Roles Within the Addicted Family

There are several roles that are played within the family that has a member who has an addiction. These roles work together to protect the addict and to adhere to the unspoken rules of the addicted family: Don't talk to each other about the addict‘s behavior, don't trust one another, and don't tell anyone outside of the family about what is going on. Several roles can be played by the same person, or family members may share roles, depending on how large the family is. The roles within the addicted family are as follows:

The Addict: This is the family member that has been identified as having the problem with a compulsive behavior such as drugs, alcohol, gambling, sex, food, etc. The addict is unable to see what is really going on in the family due to the amount of time and energy spent on maintaining his or her habit.

The Enabler: This is most often times the significant other of the addict. The enabler's main function is to cover up what the addict does by making excuses for the addict's behavior, calling in to work when the addict is hung over, and generally making it easier for the addict to continue what he or she is doing. The enabler works tirelessly to ensure that everything appears to be "status quo" to people outside of the family.

The Hero Child: The hero child is sometimes called the "mini enabler." The hero child is usually the oldest child in the family and is often a straight A student and overachiever. The main function of the hero child is to distract from the behaviors of the addict. The hero child thinks that if others can focus on his or her accomplishments, then the behaviors of the addict will be overlooked or forgotten.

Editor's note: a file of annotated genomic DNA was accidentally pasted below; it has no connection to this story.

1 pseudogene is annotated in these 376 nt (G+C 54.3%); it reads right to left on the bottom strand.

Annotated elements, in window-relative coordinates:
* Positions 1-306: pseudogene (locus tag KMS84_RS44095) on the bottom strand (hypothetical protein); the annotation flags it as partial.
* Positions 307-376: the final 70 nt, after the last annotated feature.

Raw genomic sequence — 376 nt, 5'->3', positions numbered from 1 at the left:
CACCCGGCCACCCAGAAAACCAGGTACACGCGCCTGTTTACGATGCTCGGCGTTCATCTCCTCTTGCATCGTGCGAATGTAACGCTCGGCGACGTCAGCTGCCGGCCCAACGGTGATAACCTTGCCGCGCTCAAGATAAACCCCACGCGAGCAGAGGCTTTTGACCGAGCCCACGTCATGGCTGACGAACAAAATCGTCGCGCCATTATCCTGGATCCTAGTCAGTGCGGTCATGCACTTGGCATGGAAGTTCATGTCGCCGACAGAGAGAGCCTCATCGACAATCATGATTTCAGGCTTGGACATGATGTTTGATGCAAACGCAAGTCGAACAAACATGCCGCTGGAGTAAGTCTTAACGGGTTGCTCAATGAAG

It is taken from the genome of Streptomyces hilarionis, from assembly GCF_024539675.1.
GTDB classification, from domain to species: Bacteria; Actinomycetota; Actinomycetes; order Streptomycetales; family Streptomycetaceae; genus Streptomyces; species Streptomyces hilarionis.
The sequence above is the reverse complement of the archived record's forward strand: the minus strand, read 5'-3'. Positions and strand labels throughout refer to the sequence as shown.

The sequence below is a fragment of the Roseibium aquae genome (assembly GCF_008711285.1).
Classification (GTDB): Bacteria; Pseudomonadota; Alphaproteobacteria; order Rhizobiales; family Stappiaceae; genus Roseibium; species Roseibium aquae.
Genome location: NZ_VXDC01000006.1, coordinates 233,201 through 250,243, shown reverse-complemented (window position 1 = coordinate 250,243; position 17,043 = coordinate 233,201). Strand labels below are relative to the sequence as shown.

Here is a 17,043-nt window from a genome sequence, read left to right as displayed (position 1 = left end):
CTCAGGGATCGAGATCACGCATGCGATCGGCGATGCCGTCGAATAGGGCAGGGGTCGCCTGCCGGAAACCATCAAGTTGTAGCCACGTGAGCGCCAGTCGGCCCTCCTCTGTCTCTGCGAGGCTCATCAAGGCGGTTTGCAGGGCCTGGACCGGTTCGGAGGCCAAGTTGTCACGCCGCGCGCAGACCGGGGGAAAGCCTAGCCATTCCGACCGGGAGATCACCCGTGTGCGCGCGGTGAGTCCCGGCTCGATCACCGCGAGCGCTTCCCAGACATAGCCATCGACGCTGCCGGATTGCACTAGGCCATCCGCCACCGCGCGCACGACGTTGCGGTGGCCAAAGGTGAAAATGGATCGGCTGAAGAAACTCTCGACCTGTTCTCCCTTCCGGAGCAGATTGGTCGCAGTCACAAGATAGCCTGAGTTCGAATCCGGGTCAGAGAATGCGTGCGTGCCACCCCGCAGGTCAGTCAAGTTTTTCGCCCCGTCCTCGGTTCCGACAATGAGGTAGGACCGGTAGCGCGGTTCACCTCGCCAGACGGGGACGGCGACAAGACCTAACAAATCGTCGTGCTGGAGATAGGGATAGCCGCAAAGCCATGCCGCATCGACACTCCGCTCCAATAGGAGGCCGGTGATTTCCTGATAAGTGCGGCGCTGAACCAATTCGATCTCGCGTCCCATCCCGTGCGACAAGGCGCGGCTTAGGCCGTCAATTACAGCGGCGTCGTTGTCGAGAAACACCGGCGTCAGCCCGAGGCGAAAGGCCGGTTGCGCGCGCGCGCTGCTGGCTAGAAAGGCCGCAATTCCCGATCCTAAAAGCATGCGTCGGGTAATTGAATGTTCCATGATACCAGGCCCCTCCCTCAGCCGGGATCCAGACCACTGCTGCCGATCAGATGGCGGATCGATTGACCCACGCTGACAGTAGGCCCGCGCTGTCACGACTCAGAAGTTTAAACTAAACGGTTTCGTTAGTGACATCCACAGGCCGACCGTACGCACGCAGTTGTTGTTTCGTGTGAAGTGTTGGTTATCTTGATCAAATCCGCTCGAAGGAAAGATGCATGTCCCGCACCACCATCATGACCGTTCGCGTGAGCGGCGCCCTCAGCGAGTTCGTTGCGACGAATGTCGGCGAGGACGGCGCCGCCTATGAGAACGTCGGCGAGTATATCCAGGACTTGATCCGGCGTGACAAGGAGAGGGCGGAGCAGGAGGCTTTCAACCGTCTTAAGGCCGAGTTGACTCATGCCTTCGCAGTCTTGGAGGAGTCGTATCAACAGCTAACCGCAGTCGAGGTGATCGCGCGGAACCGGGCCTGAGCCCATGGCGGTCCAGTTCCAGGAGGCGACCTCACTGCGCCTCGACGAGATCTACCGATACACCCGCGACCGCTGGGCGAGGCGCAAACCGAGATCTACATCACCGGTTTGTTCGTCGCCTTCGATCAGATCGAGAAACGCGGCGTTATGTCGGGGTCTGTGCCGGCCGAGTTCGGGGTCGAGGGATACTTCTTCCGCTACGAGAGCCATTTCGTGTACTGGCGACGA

The Scapegoat: The scapegoat is often the "black sheep" of the family. The main function of the scapegoat is also to distract from the addict's behaviors, but the scapegoat accomplishes this by acting out and getting into trouble. The scapegoat often takes the blame for the addict's behavior and is told "he/she would not have a problem if you didn't act this way." The scapegoat is most likely to have his or her own problems with compulsive behaviors and may become an addict later in life.

The Lost Child: The lost child often goes unnoticed amidst all of the other crises within the family. The function of the lost child is not to make waves or do anything that would cause anyone else in the family to pay attention to what he or she is doing. The lost child avoids the drama within the family by not being an active participant of the family.

The Mascot: The mascot is often the youngest child in the family and is doted on by other family members. Other family members may also try to protect the mascot from what is happening within the family because "he/she is too young to know what is going on." The mascot can also serve as a distraction from the addict's behavior by being cute and charming.

There are many groups dedicated to the family and friends of addicts, including Al-Anon and Alateen. Addiction affects everyone in the family and has, therefore, been called a family disease. While it is important for the addict to get help, it is equally important for family members to get help so the family may recover as a whole.

Jessica Parks is a certified alcohol and drug counselor in the state of Illinois and has her M.A. in art therapy counseling.

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